Additionally, GYU hosts and supports seminars throughout the year to provide all Central students with the ability to participate in complex discussions about a specific topic. Last year, GYU hosted a seminar on gender equality, and this year, GYU encouraged its members to attend the Philadelphia Diversity Conference’s (PDC) seminar on the Syrian refugee crisis. Many of the students from GYU are on the committee for PDC to further their commitment to providing students with information about global issues and creating a safe environment for students to voice their opinions.
GYU’s cabinet this year focused its ongoing discussions and activities around the theme of global migration and activist movements. Kate Orlovskaya (275), President of GYU, saw her club grow this year “in the sense that our members were able to participate in discussions regarding very critical and far-reaching events that are currently happening, which is sometimes difficult to do when covering other topics. GYU was really able to focus on present events given the world’s current political climate.” Kate believed that GYU’s success lied in its “ability to inform students about various topics and engage them in conversations regarding these topics. I think our meetings were successful because students often left them with more information regarding migration and with a new perspective on the issue.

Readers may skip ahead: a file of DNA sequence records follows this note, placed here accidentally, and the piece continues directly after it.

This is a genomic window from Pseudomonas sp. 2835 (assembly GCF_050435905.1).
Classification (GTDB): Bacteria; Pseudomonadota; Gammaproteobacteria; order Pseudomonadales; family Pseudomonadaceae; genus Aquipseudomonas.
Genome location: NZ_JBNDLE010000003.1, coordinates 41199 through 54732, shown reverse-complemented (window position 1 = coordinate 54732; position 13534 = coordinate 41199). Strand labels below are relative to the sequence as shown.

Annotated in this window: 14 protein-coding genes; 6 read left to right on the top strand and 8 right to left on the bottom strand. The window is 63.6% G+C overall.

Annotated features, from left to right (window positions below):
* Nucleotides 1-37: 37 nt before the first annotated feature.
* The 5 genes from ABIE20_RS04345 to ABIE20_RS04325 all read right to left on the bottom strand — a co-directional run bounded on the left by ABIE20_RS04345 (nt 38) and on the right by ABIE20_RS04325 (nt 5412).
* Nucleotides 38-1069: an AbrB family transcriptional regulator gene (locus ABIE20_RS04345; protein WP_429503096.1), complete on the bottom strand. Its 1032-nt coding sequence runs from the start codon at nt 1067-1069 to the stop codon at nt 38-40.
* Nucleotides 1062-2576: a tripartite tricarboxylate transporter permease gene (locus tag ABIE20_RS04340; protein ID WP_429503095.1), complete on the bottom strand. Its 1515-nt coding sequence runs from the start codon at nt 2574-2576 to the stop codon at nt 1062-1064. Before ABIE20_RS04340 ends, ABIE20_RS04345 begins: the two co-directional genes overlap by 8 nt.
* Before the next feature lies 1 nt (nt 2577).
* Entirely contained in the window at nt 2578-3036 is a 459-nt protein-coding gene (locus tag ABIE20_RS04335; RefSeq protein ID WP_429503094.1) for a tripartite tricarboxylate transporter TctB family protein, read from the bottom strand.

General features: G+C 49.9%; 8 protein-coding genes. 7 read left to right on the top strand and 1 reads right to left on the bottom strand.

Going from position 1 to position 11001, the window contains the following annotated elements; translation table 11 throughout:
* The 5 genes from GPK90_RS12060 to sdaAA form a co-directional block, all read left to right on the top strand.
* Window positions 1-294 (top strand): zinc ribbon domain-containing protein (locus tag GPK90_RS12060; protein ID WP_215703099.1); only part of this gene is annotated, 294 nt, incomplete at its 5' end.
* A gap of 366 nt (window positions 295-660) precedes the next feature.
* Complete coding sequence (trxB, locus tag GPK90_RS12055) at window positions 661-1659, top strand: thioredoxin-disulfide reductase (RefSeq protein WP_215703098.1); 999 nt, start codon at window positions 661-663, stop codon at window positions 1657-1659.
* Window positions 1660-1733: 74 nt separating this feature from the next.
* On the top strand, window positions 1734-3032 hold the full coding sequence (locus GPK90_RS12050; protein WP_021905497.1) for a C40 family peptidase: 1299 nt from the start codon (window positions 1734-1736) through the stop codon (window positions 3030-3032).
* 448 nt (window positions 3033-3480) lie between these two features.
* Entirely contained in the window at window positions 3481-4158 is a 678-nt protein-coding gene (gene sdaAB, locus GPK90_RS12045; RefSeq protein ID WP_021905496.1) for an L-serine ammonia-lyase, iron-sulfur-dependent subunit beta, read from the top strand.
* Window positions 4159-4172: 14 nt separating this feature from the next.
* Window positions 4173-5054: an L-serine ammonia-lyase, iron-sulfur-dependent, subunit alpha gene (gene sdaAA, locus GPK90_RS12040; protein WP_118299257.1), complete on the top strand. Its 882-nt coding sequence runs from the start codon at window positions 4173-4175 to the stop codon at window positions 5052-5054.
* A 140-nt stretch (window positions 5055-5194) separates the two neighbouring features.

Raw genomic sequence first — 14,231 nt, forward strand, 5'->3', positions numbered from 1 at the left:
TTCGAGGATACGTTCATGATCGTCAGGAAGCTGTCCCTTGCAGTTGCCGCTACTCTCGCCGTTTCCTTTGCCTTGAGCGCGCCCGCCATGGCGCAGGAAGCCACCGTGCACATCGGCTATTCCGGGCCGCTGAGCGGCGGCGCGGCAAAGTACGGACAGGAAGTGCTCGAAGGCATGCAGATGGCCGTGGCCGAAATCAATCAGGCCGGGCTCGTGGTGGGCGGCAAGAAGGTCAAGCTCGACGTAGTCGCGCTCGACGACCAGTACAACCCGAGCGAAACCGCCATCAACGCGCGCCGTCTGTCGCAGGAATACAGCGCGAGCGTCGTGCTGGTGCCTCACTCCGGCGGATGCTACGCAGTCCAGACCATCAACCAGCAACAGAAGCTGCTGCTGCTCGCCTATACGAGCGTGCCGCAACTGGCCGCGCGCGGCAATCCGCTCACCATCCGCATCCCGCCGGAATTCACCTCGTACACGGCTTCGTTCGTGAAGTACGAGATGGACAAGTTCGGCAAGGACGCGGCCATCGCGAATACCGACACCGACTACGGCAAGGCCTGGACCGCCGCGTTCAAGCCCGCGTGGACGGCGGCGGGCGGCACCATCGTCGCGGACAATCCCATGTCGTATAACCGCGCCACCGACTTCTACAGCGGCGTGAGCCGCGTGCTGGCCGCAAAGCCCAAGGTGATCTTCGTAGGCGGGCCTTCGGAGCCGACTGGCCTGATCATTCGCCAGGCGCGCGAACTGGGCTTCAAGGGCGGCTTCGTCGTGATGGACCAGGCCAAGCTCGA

“I am grateful to GYU as both a student at Central and as a citizen of the world because I believe that it has made me realize my passion for civic change, and it has taught me to examine different aspects of the world in a nuanced manner,” reflected Kate. “It was a place that brought me closer to my peers and exposed me to new thoughts and ideas. Organizing and attending the weekly meetings provided me with a consistent outlet for my beliefs, and has encouraged me to be a more empathetic, open-minded, and helpful person. Ultimately, GYU taught me how to channel my desire to help others into feasible and grounded actions. It also influenced my perception of the world by making me realize the importance of having shared beliefs with one’s community, and using those beliefs to change hearts and minds.”